Shirah Vollmer MD

The Musings of Dr. Vollmer

Tele-Psychiatry for Kids?

Posted by Dr. Vollmer on October 17, 2012

At the risk of sounding like an old fart, I am not prepared to accept the changing nature of psychiatry, yet again! For many years, I have appreciated the advancement in technology leading to Tele-Psychiatry, where people who cannot leave their homes, or who live far away, can connect remotely to a psychiatrist, allowing for access which would otherwise be impossible.  For adult patients, I am excited by expansion of our services. Now, let’s move into Child Psychiatry. Can a Child Psychiatrist do an assessment through a computer screen? It seems to me that evaluating children, working with families, mandates a three-dimensional exposure which would be severely limited by Tele-Psychiatry. As so much interaction is non-verbal, and as so much of an assessment includes “playing” with the child, I do not see how remote communication can simulate this encounter. Two-way communication devices are wonderful advances in medical settings where doctors do not need to touch their patients, but as a Child Psychiatrist, the “touching,” or more specifically, the shared use of space is critical to understanding how a child navigates their world. Some kids come and sit quietly, whereas other kids have a hard time staying still. Sometimes my words help kids focus, whereas other times, a child needs to be active in my office. These nuances will be lost with a remote access device. Once again, I am left thinking that change can be good, but then again, not always. I understand the dilemma between improving access and quality assessments. I also understand that as a field Psychiatry, particularly, Child Psychiatry, has to hold on to the key tenets of the profession. For me, this includes being in the physical presence of a family is an important component to the understanding of powerful relationships and their sequelae. I am not sure I would be willing to compromise on that issue. Technology should aid us in our goals, not detract us from them. Tele-Psychiatry for kids seems to move my field in the wrong direction.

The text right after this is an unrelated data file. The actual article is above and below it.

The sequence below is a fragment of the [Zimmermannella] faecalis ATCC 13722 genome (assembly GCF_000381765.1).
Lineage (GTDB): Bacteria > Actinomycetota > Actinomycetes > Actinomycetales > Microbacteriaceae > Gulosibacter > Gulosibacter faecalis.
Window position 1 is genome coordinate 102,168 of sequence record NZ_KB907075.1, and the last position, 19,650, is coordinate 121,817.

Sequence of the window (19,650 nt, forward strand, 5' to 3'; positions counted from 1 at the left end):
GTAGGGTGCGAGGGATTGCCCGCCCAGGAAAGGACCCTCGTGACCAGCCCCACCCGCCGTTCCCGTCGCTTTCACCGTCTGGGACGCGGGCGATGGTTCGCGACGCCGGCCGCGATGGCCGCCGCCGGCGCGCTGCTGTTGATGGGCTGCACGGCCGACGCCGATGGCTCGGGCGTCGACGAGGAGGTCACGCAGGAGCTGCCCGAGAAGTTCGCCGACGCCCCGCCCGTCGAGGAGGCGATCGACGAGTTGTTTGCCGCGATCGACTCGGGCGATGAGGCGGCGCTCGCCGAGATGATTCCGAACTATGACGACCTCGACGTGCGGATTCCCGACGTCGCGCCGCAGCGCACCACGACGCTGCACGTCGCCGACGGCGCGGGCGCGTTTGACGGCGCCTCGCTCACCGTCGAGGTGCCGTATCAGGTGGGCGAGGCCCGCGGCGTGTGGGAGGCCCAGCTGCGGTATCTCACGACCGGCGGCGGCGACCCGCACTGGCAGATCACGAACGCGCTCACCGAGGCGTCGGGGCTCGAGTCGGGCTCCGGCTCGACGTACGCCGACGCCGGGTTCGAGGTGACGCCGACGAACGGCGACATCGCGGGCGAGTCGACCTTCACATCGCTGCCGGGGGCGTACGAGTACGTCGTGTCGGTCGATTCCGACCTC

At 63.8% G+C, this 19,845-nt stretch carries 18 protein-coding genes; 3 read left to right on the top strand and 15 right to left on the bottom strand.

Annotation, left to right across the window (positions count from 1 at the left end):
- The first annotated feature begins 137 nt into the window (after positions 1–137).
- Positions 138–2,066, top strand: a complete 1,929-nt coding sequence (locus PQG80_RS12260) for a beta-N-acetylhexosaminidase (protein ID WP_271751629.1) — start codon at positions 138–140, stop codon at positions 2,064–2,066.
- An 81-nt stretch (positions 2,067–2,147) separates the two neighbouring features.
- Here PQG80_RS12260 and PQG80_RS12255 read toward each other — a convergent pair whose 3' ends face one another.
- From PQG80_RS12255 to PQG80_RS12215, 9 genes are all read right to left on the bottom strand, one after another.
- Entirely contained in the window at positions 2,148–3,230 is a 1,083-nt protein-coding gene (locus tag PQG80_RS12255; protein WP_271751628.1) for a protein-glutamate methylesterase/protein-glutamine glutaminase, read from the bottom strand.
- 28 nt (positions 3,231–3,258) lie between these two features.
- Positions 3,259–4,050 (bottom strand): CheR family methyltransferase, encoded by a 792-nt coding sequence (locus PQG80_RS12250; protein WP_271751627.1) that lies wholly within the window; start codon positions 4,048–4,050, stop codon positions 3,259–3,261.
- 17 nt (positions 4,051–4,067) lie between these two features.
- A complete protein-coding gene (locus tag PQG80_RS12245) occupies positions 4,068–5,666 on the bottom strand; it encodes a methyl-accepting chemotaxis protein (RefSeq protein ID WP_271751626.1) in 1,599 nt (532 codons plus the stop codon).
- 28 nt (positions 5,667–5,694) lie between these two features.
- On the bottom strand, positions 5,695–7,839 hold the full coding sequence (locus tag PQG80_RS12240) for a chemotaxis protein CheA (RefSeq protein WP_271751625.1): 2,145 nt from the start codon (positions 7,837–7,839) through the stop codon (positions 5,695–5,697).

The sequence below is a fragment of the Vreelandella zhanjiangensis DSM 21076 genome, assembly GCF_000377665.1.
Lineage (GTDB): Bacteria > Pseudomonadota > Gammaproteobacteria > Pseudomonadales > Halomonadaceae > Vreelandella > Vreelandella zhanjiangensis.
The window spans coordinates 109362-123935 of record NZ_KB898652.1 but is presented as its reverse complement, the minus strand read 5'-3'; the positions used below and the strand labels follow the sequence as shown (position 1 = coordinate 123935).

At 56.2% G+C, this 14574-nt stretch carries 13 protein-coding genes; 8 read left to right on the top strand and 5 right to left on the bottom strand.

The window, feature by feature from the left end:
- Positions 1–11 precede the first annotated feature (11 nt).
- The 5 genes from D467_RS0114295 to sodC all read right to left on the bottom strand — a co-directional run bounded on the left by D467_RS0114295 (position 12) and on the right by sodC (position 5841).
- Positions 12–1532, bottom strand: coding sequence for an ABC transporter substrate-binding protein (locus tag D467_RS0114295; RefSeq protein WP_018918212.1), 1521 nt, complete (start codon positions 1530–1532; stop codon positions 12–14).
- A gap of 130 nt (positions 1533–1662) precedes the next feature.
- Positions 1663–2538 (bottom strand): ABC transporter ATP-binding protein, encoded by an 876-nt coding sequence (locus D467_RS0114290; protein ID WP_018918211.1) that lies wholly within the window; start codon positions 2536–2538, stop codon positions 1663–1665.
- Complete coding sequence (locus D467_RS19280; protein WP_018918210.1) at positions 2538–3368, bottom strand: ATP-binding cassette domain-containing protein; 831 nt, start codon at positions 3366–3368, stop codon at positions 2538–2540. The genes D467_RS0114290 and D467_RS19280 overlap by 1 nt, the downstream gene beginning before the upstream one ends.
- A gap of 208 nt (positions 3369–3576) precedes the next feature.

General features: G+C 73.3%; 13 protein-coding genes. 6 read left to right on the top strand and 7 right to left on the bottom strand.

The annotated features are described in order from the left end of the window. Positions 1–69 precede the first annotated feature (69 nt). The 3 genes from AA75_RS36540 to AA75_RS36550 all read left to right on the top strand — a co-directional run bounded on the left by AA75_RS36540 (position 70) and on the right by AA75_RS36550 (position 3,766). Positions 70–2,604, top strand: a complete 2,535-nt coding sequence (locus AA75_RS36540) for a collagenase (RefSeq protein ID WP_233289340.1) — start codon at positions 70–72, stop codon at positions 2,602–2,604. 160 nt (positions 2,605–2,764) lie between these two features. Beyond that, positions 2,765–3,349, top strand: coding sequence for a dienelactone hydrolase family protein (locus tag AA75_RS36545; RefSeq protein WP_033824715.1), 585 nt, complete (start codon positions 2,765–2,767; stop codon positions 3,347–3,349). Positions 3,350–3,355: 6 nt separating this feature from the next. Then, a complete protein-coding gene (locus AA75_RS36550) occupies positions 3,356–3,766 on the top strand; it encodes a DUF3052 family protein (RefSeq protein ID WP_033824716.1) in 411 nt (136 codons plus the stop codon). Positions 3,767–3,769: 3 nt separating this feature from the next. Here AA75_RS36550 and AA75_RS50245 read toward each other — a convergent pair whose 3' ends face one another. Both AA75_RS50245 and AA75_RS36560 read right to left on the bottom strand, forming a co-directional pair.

2 Responses to “Tele-Psychiatry for Kids?”

  1. Shelly said

    I don’t understand why this has to be an “either-or” situation. Why can’t you have all intake sessions with your patients (children) in person, and your brief medication follow-up visits done via computer screen? I agree with you that the things that one can see in person is far different when viewed in 2-dimension. Is your opinion different on tele-psychiatry different for the treatment of teenagers and adults than for children?

    • Shirah said

      Absolutely! Tele-Psychiatry can be an extremely important addition to patient care. My issue is that I understand it might be used as a substitute for all face to face encounters. This is my rant. Yes, the point of my post, although I could have been more clear, is that families, particularly with little children need to be experienced in person to make a thorough assessment. With further development through puberty, there is more expressed with words, and as such, Tele-Psychiatry could be very useful. Your points are well taken and appreciated. Thank you for expanding my thoughts.

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